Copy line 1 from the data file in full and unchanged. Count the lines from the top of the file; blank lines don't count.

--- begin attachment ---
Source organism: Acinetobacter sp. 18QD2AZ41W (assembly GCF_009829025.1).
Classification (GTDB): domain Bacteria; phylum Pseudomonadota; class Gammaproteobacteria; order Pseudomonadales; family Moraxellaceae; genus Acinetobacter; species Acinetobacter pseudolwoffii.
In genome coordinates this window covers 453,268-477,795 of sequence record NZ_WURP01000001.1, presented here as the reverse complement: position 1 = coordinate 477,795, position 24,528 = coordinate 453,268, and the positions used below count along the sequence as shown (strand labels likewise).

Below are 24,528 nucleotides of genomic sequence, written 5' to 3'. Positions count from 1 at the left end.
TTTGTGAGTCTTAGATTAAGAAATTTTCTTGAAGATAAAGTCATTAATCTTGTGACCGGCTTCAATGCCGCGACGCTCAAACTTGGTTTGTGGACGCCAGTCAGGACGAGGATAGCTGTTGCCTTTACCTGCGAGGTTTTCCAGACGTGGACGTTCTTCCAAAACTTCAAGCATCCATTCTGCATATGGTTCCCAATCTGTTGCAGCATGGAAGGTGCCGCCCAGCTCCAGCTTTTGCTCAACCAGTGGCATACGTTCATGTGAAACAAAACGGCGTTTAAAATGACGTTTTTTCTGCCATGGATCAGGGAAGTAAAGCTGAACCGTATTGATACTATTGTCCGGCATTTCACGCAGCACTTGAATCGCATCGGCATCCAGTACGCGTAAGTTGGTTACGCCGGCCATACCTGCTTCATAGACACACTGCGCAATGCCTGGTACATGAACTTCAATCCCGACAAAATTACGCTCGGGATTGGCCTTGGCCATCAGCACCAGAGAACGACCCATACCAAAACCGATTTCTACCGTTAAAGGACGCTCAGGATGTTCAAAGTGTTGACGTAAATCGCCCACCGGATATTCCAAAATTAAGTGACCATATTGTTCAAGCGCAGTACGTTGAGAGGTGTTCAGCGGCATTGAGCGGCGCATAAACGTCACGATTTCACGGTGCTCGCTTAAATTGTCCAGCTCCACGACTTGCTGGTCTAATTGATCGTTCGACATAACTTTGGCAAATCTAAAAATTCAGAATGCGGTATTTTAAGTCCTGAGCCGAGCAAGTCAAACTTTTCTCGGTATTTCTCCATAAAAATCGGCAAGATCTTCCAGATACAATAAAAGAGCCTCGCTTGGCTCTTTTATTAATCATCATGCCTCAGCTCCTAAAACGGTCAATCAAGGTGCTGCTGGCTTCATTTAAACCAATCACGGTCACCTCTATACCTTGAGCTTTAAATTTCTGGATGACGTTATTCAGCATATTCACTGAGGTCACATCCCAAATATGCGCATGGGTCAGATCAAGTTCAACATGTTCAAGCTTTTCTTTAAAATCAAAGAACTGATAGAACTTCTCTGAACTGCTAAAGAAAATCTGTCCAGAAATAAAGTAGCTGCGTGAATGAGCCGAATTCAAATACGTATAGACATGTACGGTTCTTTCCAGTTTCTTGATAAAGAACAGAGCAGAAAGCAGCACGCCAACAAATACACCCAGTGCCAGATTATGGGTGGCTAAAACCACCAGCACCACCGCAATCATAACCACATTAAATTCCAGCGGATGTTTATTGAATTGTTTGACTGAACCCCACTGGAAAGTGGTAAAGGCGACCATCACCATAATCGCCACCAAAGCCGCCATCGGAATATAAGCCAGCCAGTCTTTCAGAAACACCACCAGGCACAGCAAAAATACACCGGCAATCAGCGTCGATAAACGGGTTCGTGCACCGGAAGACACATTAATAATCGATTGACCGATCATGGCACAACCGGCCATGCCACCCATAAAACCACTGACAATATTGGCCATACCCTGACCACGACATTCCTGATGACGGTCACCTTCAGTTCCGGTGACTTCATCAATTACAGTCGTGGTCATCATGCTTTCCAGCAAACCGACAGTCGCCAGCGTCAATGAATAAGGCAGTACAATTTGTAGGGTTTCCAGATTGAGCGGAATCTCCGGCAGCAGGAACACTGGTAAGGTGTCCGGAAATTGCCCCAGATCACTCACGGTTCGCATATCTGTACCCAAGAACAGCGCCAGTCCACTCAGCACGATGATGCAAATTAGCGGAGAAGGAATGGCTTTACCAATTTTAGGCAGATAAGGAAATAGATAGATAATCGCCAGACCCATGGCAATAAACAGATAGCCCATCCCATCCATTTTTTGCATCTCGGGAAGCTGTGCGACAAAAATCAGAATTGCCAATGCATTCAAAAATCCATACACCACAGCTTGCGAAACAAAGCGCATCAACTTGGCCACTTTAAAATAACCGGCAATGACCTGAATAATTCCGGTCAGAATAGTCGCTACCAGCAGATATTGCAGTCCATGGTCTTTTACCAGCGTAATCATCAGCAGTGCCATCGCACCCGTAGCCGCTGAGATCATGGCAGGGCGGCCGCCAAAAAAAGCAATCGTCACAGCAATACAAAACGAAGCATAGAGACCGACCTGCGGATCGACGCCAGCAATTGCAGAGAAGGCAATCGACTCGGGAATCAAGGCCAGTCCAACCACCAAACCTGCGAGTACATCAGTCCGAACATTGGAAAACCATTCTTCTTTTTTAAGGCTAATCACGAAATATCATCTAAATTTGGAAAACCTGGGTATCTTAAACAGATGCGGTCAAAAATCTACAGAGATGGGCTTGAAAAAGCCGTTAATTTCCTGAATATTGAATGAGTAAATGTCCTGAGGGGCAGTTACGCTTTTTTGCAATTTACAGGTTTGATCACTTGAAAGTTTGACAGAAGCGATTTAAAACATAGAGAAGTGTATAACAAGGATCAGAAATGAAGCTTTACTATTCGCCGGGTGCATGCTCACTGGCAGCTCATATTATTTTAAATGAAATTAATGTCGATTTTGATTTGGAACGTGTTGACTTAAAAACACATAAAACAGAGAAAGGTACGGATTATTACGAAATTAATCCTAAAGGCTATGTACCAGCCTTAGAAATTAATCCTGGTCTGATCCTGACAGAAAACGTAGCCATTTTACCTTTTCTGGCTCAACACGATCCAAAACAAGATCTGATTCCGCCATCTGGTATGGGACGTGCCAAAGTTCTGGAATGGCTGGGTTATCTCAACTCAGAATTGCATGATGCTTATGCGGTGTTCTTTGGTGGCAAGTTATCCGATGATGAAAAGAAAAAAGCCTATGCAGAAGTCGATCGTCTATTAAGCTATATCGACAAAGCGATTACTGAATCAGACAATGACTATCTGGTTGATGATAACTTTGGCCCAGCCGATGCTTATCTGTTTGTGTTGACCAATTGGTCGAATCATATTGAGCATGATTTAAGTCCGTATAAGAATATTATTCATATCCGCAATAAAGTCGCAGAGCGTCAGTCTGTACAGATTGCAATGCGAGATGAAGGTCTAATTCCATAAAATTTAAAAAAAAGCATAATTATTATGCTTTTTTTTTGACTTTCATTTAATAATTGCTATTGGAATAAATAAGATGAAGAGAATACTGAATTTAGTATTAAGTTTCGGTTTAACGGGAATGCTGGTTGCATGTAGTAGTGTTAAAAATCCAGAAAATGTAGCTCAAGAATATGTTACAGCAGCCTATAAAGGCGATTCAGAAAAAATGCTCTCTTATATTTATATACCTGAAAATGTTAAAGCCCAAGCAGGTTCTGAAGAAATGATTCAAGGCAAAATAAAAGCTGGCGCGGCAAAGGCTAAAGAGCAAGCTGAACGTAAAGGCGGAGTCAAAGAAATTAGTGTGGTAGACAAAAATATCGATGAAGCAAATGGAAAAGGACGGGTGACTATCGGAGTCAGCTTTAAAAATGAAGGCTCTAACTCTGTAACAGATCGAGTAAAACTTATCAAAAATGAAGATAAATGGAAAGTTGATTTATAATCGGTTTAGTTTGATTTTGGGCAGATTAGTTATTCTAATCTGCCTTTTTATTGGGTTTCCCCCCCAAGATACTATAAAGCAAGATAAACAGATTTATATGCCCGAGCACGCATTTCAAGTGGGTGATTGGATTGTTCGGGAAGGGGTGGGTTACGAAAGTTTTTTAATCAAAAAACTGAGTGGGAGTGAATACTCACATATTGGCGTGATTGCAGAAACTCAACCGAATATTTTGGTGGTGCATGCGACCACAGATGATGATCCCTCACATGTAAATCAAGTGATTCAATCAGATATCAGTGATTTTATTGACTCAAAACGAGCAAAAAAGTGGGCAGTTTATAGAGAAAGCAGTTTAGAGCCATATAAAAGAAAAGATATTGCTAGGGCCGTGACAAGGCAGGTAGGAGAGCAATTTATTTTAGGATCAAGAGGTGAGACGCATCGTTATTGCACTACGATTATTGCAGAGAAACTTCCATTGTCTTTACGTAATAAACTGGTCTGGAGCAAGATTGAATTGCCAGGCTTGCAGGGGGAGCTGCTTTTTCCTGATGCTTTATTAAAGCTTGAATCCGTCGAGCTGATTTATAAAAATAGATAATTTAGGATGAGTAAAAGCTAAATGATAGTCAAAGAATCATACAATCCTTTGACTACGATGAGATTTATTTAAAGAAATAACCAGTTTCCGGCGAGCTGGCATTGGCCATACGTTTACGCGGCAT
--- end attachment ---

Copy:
Source organism: Acinetobacter sp. 18QD2AZ41W (assembly GCF_009829025.1).